Canada Kicks Ass
The Case for a 21st-Century Battleship

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BartSimpson @ Fri Mar 09, 2018 12:17 pm

http://nationalinterest.org/blog/the-bu ... ship-24804

Thought provoking. :idea:

$1:
In World War II, the Japanese super-battleships Yamato and Musahi each mounted nine 18.1-inch guns, the largest naval guns ever deployed, but they never sank a single American ship. In a conflict decided by naval aviation, Yamato and Musahi were used mainly as flagships and troop transports. Despite their huge armaments, they were steel dinosaurs from an earlier strategic age.

But how do you sink a steel dinosaur? The answer is: "with difficulty." It took eleven torpedoes and six bombs to sink the Yamato. The Musahi took nineteen torpedoes and seventeen bombs. And at the time they were sunk, both ships were already limping along on patch-up repairs from earlier torpedo strikes. They may have been strategically useless, but the Yamato and Musahi were almost (if not quite) indestructible.

Naval construction requires decades of advance planning, and naval planners are always at risk of fighting the last war. Since the end of World War II, U.S. naval planning has revolved around the aircraft carrier. But world wars are few and far between, and other missions abound. When it comes to countering the rise of China, some of the most frequent missions are freedom of navigation operations (FONOPs) requiring no fighting at all.

Over the last several years China has become increasingly aggressive in asserting illegal maritime claims in the South China Sea. In response, the United States regularly conducts FONOPs, sailing destroyers within twelve nautical miles of China's artificial islands to repudiate Beijing's claims to sovereign territorial waters. So far, China has been sensible enough not to challenge any of these operations.

But a destroyer is a fragile fish. In June last year the USS Fitzgerald was put out of action by a collision with a container ship, with the loss of seven lives—on the destroyer. Then in August the USS John S. McCain was nearly sunk by an oil tanker. Ten sailors lost their lives. The tanker suffered no injuries. Leaving aside the issue of poor seamanship, these two collisions illustrated a potentially more serious shortcoming of today's naval ships: poor survivability. Navy ships used to threaten oil tankers, not the other way around.

The U.S. Navy certainly needs the firepower provided by its awesome carrier strike groups and its flimsy, but nonetheless formidable, guided missile destroyers. But it also needs ships that can take a punch and keep on sailing. That kind of toughness is likely to become an even more important quality as China develops its precision strike capacities. Soon it may become too dangerous to sail an unarmored ship in the South China Sea.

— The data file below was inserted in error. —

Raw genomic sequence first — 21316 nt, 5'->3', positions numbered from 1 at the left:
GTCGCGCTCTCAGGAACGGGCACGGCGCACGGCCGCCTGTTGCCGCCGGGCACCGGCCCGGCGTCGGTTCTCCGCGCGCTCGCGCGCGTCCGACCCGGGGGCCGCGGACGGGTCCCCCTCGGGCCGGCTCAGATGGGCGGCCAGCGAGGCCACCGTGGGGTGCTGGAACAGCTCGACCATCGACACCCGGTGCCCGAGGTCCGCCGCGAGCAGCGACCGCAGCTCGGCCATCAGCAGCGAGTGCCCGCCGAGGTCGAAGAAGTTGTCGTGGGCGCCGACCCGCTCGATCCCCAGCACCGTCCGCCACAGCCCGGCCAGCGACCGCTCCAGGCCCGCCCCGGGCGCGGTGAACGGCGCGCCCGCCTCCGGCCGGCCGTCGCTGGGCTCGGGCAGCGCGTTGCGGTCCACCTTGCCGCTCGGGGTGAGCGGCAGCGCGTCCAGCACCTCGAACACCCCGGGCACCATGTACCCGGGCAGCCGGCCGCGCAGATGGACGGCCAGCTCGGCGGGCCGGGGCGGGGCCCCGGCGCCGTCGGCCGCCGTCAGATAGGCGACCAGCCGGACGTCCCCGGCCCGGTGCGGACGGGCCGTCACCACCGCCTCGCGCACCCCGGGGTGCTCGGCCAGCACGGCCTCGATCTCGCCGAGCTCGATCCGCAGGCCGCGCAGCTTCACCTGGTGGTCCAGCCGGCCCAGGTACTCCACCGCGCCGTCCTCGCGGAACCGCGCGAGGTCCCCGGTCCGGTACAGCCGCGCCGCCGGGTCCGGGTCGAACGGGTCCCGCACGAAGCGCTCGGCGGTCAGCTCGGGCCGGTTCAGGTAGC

Stealth is one way to keep from getting hit, and the United States leads the way in the development of stealthy destroyers. But stealth defeats the purpose of a FONOP, which is to be seen. An old-fashioned battleship is a ship to be seen—and in a big way. But there's no need for the Navy to build an old-fashioned battleship in the twenty-first century when it can build a new-fashioned battleship instead.

A contemporary battleship would combine advanced armor materials with automated damage control to produce a ship that is virtually unsinkable. Its offensive armaments might be mission-specific, but its key attribute would be survivability. It would be a ship that could be put in harm's way in the reasonable expectation of coming home in one piece.

This "battleship of the future" could solve the challenge posed by China's emerging anti-access / area denial (A2/AD) strategy for excluding the United States from the western Pacific. China is rapidly expanding and improving its networks of onshore, offshore, undersea, and space-based sensors to the extent that it will soon be able to see everything that moves between the Chinese mainland and the first island chain formed by Japan, Okinawa, Taiwan, and the Philippines. And improvements in precision weaponry will increasingly mean that China will be able to hit anything it can see.

America's response has been a shifting set of tactical plans successively labeled as AirSea Battle, JAM-GC and Third Offset. What these plans all have in common is the idea that the best defense is a good offense: instead of defending against Chinese A2/AD attacks, they propose that the United States strike first to take out the command-and-control networks that tie China's sensors to its precision munitions. The problem is that this implies the immediate escalation of any A2/AD scenario into a full-scale war.

That's where the battleship of the future comes in: it would give the United States a defensive option for limited conflict. For example, a future battleship could respond to Chinese provocations by disabling Chinese seabed sensors or cutting Chinese undersea cables. It could survive being rammed by enemy ships—a favorite tactic of the Chinese and North Koreans. And if A2/AD did escalate into a shooting war, it could operate in the danger zone while U.S. offensive actions turned the tables.

The U.S. Navy will never again be a dreadnought fleet of big-gun battleships. But it is time to reexamine the role of armor in naval architecture. Even the most forward-leaning offensive operation needs a few tough linesmen who can take a beating and stay in the game. A future battleship would give the Navy— and by extension the president—warfighting options other than the total annihilation of the enemy. Regular FONOPs already demonstrate the need for such options. The A2/AD threat will likely generate even more dangerous missions that only a durable battleship of the future can safely perform.

   



bootlegga @ Fri Mar 09, 2018 2:40 pm

While I agree that an armoured warship would have some uses, I question whether or not they'd be worthwhile in the South China Sea.

China has massed hundreds of area denial missiles on their coastline to sink carriers, and I'd guess a battleship would probably be fairly large too, meaning it would need an extensive anti-missile capability, because none of the existing Aegis assets are hardened enough to survive that environment (the Ticonderoga class cruisers probably aren't all that much more survivable than the Arleigh Burke DDHs are).

Still, it's an interesting proposition that probably needs some study.

   



martin14 @ Fri Mar 09, 2018 2:54 pm

The Bismark also required quite a few hits before she sank.

As a showpiece, a new battleship would be very impressive.

As a defence piece, maybe.

   



Thanos @ Fri Mar 09, 2018 2:59 pm